David Goggins
Former Navy Seal
Career Development
Bryan Cranston
Critical Thinking
Liv Boeree
International Poker Champion
Emotional Intelligence
Amaryllis Fox
Former CIA Clandestine Operative
Chris Hadfield
Retired Canadian Astronaut & Author
from the world's big
Start Learning

Hive mind: The good, the bad, and the viral

What is the hive mind? Turns out there are antisocial and prosocial dimensions to it.

SARAH ROSE CAVANAGH: The hive mind is a couple of different things. It is firstly the idea that we are a collective as much as we are individuals and that we can enter this frame of mind where we're sharing attention and we're sharing goals and we're sharing emotions. You can feel this most often if you think about your own experiences in attending rock concerts or sporting events, singing together in a choir where we seem to meld together a bit and share these experiences. But the hive mind is also the extent to which our understanding of the world is sourced collectively from each other, from our social others rather than just through independent decisions and experiences. So much of what we think is acceptable, what we think is fashionable and even what we think is true is sourced from other people and not ourselves.

We are tremendously influenced by the people that we admire and the people that we feel close to. Without even realizing it we can be shaped by these ideas. A good example of that I think is the ice bucket challenge which was a really odd thing if you stop to think about it. It's wonderful that we raised all that money for ALS but this impulse to do this thing just because everyone else is doing it and to do something so uncomfortable and strange as pour a bucket of ice over your head just spread like wildfire. And you can see this with most things that go viral. They don't always make complete sense. People aren't always thinking through. They just do it because we're influenced by each other so profoundly.

We are such an individualistic society that we tend to focus more on the bad aspects of the collective. We talk a lot about conformity. We talk a lot, especially since the 2016 election people are focusing a lot on echo chambers, on group polarization which refers to the fact that when we talk to only people who agree with us we not only become more entrenched in our views but we move more extreme. And we've been focusing a lot of our discussion on those dangers of collective thinking and I absolutely believe that there are many dangers of collective thinking. But at the same time we can source that collective thinking in powerful ways. So some of the best approaches to disinformation that I have seen involve relying more on the hive mind. Not expecting every individual person to go through every step of digital literacy and to evaluate each piece of information, but rather to source broadly and look for things that other people have already done. Not recreate the wheel but see if this idea has been debunked by other reputable sources at the same time. And so I think that there are ways that we can tap into the collective that are positive and prosocial as well as negative and antisocial.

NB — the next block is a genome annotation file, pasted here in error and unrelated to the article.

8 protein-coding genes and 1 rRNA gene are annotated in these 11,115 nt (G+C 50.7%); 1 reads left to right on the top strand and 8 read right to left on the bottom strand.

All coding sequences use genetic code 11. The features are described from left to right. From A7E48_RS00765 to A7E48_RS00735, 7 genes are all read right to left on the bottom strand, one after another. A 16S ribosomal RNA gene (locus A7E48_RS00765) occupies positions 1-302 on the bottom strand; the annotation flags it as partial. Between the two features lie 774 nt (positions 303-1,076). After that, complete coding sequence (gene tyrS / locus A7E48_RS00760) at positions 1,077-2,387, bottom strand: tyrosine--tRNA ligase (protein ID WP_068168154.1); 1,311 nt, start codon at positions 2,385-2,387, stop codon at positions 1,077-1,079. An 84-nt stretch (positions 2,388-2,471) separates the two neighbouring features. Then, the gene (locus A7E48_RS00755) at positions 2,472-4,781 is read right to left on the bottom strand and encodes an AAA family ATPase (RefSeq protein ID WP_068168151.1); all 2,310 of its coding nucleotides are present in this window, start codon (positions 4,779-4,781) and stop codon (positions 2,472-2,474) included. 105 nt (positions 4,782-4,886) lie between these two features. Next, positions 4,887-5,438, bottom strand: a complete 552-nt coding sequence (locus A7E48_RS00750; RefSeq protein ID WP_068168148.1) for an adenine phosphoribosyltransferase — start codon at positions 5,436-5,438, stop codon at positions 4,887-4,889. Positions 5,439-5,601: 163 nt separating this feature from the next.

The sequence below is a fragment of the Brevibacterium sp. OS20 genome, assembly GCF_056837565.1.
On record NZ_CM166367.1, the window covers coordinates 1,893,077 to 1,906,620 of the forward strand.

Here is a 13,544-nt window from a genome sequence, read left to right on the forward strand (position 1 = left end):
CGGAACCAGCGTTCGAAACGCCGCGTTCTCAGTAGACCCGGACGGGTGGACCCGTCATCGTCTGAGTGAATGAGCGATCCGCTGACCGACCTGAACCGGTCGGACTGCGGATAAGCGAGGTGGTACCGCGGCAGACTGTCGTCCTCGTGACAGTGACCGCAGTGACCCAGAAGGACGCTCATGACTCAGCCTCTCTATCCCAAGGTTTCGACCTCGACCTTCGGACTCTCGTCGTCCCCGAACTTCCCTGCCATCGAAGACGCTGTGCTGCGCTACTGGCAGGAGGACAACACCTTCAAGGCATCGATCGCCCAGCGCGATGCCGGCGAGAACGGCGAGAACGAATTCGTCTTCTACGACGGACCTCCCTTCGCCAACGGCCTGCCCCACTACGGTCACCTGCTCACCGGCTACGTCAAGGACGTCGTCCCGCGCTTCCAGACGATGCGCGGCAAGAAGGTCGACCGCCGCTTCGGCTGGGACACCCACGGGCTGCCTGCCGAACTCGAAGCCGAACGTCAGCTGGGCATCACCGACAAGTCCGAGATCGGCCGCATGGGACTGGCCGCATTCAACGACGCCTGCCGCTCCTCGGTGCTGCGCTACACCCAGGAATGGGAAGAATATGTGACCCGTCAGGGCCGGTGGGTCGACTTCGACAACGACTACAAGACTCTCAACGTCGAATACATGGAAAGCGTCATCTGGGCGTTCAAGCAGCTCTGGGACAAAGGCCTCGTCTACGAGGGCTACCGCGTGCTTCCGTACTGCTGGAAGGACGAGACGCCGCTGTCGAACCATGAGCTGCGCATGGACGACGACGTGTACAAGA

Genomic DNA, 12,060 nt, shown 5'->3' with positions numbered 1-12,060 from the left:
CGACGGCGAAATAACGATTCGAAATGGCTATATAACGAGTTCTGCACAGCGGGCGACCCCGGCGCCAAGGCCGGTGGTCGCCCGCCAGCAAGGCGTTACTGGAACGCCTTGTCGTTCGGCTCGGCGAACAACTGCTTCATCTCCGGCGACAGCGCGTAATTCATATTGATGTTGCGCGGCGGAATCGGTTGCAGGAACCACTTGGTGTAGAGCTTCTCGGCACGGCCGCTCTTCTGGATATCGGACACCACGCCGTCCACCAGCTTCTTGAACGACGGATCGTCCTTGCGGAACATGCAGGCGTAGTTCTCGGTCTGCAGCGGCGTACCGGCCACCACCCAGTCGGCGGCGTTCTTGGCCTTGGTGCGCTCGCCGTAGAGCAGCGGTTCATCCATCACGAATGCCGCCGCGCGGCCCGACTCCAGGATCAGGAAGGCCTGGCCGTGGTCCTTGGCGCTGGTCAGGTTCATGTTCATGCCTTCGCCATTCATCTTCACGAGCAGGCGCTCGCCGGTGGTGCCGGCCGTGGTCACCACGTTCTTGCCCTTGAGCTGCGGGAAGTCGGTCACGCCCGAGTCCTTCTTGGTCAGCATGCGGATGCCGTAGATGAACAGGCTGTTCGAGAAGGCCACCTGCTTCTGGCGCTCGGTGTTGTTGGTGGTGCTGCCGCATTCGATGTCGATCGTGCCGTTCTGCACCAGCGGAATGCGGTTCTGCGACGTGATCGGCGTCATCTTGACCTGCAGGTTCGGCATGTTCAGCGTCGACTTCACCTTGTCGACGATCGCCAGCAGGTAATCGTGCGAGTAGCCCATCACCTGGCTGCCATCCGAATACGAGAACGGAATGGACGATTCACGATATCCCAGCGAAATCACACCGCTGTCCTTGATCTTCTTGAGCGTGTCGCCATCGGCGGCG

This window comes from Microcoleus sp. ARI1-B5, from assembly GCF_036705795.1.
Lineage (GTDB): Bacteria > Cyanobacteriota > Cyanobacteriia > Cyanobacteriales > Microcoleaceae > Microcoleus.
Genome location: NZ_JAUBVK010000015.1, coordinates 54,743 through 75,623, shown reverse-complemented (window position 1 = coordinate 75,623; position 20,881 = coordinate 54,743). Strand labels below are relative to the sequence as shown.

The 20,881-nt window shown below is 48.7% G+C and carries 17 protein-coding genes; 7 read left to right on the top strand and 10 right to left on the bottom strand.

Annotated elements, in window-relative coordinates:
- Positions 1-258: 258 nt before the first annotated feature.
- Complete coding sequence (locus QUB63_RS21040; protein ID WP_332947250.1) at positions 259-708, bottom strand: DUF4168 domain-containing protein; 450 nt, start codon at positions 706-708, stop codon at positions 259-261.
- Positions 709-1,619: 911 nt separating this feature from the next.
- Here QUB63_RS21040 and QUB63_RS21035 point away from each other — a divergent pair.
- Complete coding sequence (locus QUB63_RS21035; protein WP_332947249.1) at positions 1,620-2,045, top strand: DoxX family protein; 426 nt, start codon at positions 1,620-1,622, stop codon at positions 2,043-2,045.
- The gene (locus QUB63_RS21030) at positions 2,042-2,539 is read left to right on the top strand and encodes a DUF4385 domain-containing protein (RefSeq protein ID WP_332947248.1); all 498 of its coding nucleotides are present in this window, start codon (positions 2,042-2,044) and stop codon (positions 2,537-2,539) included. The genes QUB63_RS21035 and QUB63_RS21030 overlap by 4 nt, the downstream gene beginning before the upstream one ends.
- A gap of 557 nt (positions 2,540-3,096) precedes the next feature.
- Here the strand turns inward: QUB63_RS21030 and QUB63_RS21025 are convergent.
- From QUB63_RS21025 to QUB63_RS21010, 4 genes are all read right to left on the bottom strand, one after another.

If we believe that we're complete individuals and that all of our opinions and all of our thoughts are clearly our own, then we're more susceptible I think to those dangers of the hive mind. If we question – and this is something I do with my students all the time is to try to get both them and me into a place where we can question our own beliefs, where we can ask where are these coming from. What's the source of these beliefs. To think carefully and to think rationally about those things I think can get us to a safer place.

  • The hive mind is a shared intelligence or consciousness between groups of people. It determines what we think is culturally acceptable, what we think is fashionable, and even what we think is true. We source most of our information and beliefs from other people and not from ourselves, says psychology professor Sarah Rose Cavanagh.
  • The hive mind often comes under fire in the U.S. because it is a highly individualistic culture that frowns upon things like mindless conformity, echo chambers, and group think. Those are the antisocial aspects of collective thinking.
  • There are also prosocial features, explains Cavanagh. The hive mind allows us to draw on collective knowledge in positive ways, without needing to reinvent the wheel each time.

Hulu's original movie "Palm Springs" is the comedy we needed this summer

Andy Samberg and Cristin Milioti get stuck in an infinite wedding time loop.

  • Two wedding guests discover they're trapped in an infinite time loop, waking up in Palm Springs over and over and over.
  • As the reality of their situation sets in, Nyles and Sarah decide to enjoy the repetitive awakenings.
  • The film is perfectly timed for a world sheltering at home during a pandemic.
Keep reading Show less

Weird science shows unseemly way beetles escape after being eaten

Certain water beetles can escape from frogs after being consumed.

Surprising Science
  • A Japanese scientist shows that some beetles can wiggle out of frog's butts after being eaten.
  • The research suggests the beetle can get out in as little as 7 minutes.
  • Most of the beetles swallowed in the experiment survived with no complications after being excreted.
Keep reading Show less

Our ‘little brain’ turns out to be pretty big

The multifaceted cerebellum is large — it's just tightly folded.